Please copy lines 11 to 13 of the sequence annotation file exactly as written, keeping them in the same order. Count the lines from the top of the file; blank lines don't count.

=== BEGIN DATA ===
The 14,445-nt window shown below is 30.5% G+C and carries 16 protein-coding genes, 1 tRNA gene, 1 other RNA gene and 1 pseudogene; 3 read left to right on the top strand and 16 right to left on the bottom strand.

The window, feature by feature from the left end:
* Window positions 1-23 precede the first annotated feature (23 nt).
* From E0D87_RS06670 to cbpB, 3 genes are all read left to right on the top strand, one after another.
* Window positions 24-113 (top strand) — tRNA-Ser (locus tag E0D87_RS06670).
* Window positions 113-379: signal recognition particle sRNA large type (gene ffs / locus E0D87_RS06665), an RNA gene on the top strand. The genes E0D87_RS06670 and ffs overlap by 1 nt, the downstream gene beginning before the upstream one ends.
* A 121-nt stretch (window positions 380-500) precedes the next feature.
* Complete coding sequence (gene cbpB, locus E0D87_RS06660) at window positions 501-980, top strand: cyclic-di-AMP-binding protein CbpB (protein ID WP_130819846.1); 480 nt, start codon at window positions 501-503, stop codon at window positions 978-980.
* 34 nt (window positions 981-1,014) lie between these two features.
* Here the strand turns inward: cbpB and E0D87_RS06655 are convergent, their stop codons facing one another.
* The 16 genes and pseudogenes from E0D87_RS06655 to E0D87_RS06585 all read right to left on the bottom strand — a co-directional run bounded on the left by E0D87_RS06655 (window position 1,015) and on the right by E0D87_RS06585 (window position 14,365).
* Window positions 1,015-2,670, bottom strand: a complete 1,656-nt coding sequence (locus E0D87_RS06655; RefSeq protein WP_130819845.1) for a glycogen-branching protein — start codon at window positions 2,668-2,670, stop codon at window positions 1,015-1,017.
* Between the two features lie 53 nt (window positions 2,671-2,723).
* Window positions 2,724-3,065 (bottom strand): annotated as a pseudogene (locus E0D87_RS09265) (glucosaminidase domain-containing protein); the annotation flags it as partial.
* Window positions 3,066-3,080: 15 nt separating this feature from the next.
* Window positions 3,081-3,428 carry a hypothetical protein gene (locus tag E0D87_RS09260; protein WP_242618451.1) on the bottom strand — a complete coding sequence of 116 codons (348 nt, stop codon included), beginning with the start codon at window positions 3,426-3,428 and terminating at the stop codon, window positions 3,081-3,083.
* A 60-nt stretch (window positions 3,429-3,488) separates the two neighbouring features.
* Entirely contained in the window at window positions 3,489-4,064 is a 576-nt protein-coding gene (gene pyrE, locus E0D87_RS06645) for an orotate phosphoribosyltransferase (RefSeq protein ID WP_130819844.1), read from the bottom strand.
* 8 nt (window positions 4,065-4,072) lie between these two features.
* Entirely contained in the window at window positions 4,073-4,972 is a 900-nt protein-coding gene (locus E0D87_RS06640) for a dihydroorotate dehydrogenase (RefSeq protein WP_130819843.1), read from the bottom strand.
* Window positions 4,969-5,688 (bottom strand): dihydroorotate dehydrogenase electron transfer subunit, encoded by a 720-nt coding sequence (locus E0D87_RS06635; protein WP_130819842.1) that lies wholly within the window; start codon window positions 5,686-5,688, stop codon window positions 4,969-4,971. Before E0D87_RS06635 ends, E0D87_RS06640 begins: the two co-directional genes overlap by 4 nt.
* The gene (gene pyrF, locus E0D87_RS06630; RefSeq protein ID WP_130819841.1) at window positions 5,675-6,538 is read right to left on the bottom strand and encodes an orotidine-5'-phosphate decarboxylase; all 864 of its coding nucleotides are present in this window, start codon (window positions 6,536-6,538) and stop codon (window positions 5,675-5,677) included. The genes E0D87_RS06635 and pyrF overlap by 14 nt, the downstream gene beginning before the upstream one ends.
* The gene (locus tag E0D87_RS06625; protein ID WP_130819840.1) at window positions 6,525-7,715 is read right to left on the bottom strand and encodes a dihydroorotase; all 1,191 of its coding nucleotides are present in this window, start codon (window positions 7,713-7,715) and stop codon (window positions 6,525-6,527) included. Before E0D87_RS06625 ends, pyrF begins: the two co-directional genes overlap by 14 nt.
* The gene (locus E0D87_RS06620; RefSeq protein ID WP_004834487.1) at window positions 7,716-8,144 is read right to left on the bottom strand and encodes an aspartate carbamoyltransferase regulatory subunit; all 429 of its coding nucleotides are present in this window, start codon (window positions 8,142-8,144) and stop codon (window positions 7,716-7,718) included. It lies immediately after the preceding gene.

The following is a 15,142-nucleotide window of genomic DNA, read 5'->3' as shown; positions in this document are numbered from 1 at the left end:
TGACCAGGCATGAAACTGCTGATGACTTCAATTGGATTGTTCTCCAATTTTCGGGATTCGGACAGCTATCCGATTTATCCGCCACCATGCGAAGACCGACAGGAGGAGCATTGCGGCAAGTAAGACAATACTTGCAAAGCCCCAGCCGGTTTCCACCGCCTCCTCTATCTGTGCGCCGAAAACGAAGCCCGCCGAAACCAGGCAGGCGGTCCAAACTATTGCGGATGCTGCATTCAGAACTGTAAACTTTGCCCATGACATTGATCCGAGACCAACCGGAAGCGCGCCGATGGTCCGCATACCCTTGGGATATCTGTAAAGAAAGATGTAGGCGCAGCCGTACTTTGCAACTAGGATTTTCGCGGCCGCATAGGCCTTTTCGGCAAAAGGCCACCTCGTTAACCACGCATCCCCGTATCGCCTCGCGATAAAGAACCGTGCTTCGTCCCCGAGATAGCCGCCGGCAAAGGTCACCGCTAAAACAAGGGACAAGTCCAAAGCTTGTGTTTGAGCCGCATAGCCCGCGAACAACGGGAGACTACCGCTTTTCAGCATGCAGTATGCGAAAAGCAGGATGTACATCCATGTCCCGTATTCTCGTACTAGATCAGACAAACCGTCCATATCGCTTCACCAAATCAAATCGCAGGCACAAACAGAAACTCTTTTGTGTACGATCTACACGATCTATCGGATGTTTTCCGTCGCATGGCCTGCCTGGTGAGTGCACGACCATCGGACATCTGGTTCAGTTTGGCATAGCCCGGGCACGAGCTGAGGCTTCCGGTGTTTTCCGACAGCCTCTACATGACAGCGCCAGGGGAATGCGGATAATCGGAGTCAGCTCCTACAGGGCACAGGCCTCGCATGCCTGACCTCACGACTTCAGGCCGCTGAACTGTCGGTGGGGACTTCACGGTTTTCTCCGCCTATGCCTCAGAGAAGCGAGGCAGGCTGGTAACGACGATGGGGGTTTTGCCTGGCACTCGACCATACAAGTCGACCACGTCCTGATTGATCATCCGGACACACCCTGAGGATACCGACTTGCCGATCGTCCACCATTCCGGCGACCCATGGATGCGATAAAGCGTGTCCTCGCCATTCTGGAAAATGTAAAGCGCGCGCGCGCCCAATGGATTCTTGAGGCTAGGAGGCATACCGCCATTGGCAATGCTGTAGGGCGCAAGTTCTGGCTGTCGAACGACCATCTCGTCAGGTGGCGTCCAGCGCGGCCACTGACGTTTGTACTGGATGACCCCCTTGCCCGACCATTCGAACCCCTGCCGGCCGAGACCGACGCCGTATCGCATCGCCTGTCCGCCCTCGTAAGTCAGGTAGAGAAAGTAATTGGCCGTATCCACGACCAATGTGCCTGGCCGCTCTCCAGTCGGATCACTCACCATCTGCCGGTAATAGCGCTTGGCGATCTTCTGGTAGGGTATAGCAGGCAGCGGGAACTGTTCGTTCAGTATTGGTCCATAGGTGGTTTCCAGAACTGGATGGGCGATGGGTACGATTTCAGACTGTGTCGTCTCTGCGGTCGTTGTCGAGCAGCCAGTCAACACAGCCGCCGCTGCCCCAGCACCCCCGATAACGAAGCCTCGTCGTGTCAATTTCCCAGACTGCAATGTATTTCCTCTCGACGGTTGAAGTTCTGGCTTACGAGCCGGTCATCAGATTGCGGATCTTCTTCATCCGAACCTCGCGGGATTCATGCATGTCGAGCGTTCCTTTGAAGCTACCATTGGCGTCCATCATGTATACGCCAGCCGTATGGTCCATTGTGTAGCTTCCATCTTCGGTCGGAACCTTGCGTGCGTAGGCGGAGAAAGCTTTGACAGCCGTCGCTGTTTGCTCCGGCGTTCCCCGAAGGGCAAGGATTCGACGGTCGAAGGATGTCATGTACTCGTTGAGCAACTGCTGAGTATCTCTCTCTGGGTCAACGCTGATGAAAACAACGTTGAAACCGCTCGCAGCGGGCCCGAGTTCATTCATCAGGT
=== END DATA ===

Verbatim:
* The 16 genes and pseudogenes from E0D87_RS06655 to E0D87_RS06585 all read right to left on the bottom strand — a co-directional run bounded on the left by E0D87_RS06655 (window position 1,015) and on the right by E0D87_RS06585 (window position 14,365).
* Window positions 1,015-2,670, bottom strand: a complete 1,656-nt coding sequence (locus E0D87_RS06655; RefSeq protein WP_130819845.1) for a glycogen-branching protein — start codon at window positions 2,668-2,670, stop codon at window positions 1,015-1,017.
* Between the two features lie 53 nt (window positions 2,671-2,723).